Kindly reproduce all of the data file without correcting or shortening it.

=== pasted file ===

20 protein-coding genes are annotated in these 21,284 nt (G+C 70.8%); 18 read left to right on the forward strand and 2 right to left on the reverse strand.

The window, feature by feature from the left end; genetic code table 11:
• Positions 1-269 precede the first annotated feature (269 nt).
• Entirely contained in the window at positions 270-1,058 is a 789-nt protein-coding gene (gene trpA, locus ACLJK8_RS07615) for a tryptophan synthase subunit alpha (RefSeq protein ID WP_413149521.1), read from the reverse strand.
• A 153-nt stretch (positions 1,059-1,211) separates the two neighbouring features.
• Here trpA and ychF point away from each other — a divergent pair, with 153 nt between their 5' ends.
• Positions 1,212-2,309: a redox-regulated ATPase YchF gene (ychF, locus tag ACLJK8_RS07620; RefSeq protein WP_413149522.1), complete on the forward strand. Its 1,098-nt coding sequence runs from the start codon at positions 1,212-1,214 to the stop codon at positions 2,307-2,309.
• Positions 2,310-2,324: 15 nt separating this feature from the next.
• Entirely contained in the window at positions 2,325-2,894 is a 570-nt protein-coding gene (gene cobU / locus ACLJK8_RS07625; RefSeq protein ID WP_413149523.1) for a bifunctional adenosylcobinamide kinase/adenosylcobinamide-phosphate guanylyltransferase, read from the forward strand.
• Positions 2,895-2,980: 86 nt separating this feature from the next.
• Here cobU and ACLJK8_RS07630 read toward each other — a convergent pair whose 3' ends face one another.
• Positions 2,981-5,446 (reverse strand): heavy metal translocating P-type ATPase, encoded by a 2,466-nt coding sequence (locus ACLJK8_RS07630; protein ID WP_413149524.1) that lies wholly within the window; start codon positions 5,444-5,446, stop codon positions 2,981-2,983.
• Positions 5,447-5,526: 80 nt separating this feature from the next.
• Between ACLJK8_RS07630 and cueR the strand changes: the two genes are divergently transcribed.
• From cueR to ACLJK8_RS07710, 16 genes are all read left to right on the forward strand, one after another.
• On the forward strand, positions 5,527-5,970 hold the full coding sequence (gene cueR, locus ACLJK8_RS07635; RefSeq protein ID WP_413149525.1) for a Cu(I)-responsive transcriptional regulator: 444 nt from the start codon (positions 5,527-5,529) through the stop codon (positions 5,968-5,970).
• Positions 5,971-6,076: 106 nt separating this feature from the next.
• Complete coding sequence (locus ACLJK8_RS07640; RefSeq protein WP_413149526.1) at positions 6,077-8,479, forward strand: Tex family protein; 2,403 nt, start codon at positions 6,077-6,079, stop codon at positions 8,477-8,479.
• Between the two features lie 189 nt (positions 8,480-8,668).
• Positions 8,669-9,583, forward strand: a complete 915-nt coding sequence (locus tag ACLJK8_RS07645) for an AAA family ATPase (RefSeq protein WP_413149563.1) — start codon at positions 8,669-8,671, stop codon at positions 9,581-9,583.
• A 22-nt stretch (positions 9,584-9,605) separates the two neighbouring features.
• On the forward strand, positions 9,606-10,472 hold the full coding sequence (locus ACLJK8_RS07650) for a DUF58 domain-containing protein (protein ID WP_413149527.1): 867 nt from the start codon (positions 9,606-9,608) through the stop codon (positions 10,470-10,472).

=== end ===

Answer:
20 protein-coding genes are annotated in these 21,284 nt (G+C 70.8%); 18 read left to right on the forward strand and 2 right to left on the reverse strand.

The window, feature by feature from the left end; genetic code table 11:
• Positions 1-269 precede the first annotated feature (269 nt).
• Entirely contained in the window at positions 270-1,058 is a 789-nt protein-coding gene (gene trpA, locus ACLJK8_RS07615) for a tryptophan synthase subunit alpha (RefSeq protein ID WP_413149521.1), read from the reverse strand.
• A 153-nt stretch (positions 1,059-1,211) separates the two neighbouring features.
• Here trpA and ychF point away from each other — a divergent pair, with 153 nt between their 5' ends.
• Positions 1,212-2,309: a redox-regulated ATPase YchF gene (ychF, locus tag ACLJK8_RS07620; RefSeq protein WP_413149522.1), complete on the forward strand. Its 1,098-nt coding sequence runs from the start codon at positions 1,212-1,214 to the stop codon at positions 2,307-2,309.
• Positions 2,310-2,324: 15 nt separating this feature from the next.
• Entirely contained in the window at positions 2,325-2,894 is a 570-nt protein-coding gene (gene cobU / locus ACLJK8_RS07625; RefSeq protein ID WP_413149523.1) for a bifunctional adenosylcobinamide kinase/adenosylcobinamide-phosphate guanylyltransferase, read from the forward strand.
• Positions 2,895-2,980: 86 nt separating this feature from the next.
• Here cobU and ACLJK8_RS07630 read toward each other — a convergent pair whose 3' ends face one another.
• Positions 2,981-5,446 (reverse strand): heavy metal translocating P-type ATPase, encoded by a 2,466-nt coding sequence (locus ACLJK8_RS07630; protein ID WP_413149524.1) that lies wholly within the window; start codon positions 5,444-5,446, stop codon positions 2,981-2,983.
• Positions 5,447-5,526: 80 nt separating this feature from the next.
• Between ACLJK8_RS07630 and cueR the strand changes: the two genes are divergently transcribed.
• From cueR to ACLJK8_RS07710, 16 genes are all read left to right on the forward strand, one after another.
• On the forward strand, positions 5,527-5,970 hold the full coding sequence (gene cueR, locus ACLJK8_RS07635; RefSeq protein ID WP_413149525.1) for a Cu(I)-responsive transcriptional regulator: 444 nt from the start codon (positions 5,527-5,529) through the stop codon (positions 5,968-5,970).
• Positions 5,971-6,076: 106 nt separating this feature from the next.
• Complete coding sequence (locus ACLJK8_RS07640; RefSeq protein WP_413149526.1) at positions 6,077-8,479, forward strand: Tex family protein; 2,403 nt, start codon at positions 6,077-6,079, stop codon at positions 8,477-8,479.
• Between the two features lie 189 nt (positions 8,480-8,668).
• Positions 8,669-9,583, forward strand: a complete 915-nt coding sequence (locus tag ACLJK8_RS07645) for an AAA family ATPase (RefSeq protein WP_413149563.1) — start codon at positions 8,669-8,671, stop codon at positions 9,581-9,583.
• A 22-nt stretch (positions 9,584-9,605) separates the two neighbouring features.
• On the forward strand, positions 9,606-10,472 hold the full coding sequence (locus ACLJK8_RS07650) for a DUF58 domain-containing protein (protein ID WP_413149527.1): 867 nt from the start codon (positions 9,606-9,608) through the stop codon (positions 10,470-10,472).